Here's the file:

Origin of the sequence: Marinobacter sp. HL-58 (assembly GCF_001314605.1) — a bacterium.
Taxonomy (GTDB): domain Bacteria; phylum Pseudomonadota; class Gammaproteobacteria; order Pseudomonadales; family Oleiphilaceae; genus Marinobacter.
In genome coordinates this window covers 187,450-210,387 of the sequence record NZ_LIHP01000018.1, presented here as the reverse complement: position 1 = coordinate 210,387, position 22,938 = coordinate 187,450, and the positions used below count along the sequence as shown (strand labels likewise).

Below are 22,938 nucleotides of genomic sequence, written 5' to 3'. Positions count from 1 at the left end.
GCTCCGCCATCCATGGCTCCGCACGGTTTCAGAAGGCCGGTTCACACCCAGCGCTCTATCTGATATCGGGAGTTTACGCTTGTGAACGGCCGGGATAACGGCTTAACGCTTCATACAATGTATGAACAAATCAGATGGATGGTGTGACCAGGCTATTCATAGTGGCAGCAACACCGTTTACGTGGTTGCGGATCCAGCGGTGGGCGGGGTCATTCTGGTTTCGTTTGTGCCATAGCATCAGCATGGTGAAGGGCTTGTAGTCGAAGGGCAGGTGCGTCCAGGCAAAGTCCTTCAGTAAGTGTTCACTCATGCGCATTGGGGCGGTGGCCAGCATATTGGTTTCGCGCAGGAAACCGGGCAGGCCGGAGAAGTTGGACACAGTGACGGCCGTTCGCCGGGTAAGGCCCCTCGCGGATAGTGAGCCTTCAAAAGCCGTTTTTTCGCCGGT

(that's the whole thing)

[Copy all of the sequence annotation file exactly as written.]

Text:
Origin of the sequence: Marinobacter sp. HL-58 (assembly GCF_001314605.1) — a bacterium.
Taxonomy (GTDB): domain Bacteria; phylum Pseudomonadota; class Gammaproteobacteria; order Pseudomonadales; family Oleiphilaceae; genus Marinobacter.
In genome coordinates this window covers 187,450-210,387 of the sequence record NZ_LIHP01000018.1, presented here as the reverse complement: position 1 = coordinate 210,387, position 22,938 = coordinate 187,450, and the positions used below count along the sequence as shown (strand labels likewise).

Below are 22,938 nucleotides of genomic sequence, written 5' to 3'. Positions count from 1 at the left end.
GCTCCGCCATCCATGGCTCCGCACGGTTTCAGAAGGCCGGTTCACACCCAGCGCTCTATCTGATATCGGGAGTTTACGCTTGTGAACGGCCGGGATAACGGCTTAACGCTTCATACAATGTATGAACAAATCAGATGGATGGTGTGACCAGGCTATTCATAGTGGCAGCAACACCGTTTACGTGGTTGCGGATCCAGCGGTGGGCGGGGTCATTCTGGTTTCGTTTGTGCCATAGCATCAGCATGGTGAAGGGCTTGTAGTCGAAGGGCAGGTGCGTCCAGGCAAAGTCCTTCAGTAAGTGTTCACTCATGCGCATTGGGGCGGTGGCCAGCATATTGGTTTCGCGCAGGAAACCGGGCAGGCCGGAGAAGTTGGACACAGTGACGGCCGTTCGCCGGGTAAGGCCCCTCGCGGATAGTGAGCCTTCAAAAGCCGTTTTTTCGCCGGT